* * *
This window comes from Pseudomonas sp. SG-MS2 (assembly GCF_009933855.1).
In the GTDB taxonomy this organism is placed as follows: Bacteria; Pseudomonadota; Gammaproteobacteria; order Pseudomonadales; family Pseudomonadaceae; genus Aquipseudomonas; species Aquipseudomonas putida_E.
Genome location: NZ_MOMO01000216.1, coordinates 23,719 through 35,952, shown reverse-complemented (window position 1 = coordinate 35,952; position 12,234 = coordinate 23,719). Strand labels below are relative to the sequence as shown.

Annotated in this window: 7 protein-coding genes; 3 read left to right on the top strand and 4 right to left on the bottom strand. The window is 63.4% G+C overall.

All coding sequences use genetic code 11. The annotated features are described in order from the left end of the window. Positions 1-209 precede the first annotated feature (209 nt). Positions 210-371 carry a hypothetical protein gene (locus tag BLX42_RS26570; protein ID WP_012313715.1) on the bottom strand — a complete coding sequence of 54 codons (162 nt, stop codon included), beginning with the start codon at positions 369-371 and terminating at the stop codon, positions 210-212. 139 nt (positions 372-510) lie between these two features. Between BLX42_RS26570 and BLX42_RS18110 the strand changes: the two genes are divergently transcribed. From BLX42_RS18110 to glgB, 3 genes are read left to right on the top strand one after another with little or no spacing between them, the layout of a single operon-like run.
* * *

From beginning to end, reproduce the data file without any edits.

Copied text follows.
This window comes from Pseudomonas sp. SG-MS2 (assembly GCF_009933855.1).
In the GTDB taxonomy this organism is placed as follows: Bacteria; Pseudomonadota; Gammaproteobacteria; order Pseudomonadales; family Pseudomonadaceae; genus Aquipseudomonas; species Aquipseudomonas putida_E.
Genome location: NZ_MOMO01000216.1, coordinates 23,719 through 35,952, shown reverse-complemented (window position 1 = coordinate 35,952; position 12,234 = coordinate 23,719). Strand labels below are relative to the sequence as shown.

Annotated in this window: 7 protein-coding genes; 3 read left to right on the top strand and 4 right to left on the bottom strand. The window is 63.4% G+C overall.

All coding sequences use genetic code 11. The annotated features are described in order from the left end of the window. Positions 1-209 precede the first annotated feature (209 nt). Positions 210-371 carry a hypothetical protein gene (locus tag BLX42_RS26570; protein ID WP_012313715.1) on the bottom strand — a complete coding sequence of 54 codons (162 nt, stop codon included), beginning with the start codon at positions 369-371 and terminating at the stop codon, positions 210-212. 139 nt (positions 372-510) lie between these two features. Between BLX42_RS26570 and BLX42_RS18110 the strand changes: the two genes are divergently transcribed. From BLX42_RS18110 to glgB, 3 genes are read left to right on the top strand one after another with little or no spacing between them, the layout of a single operon-like run.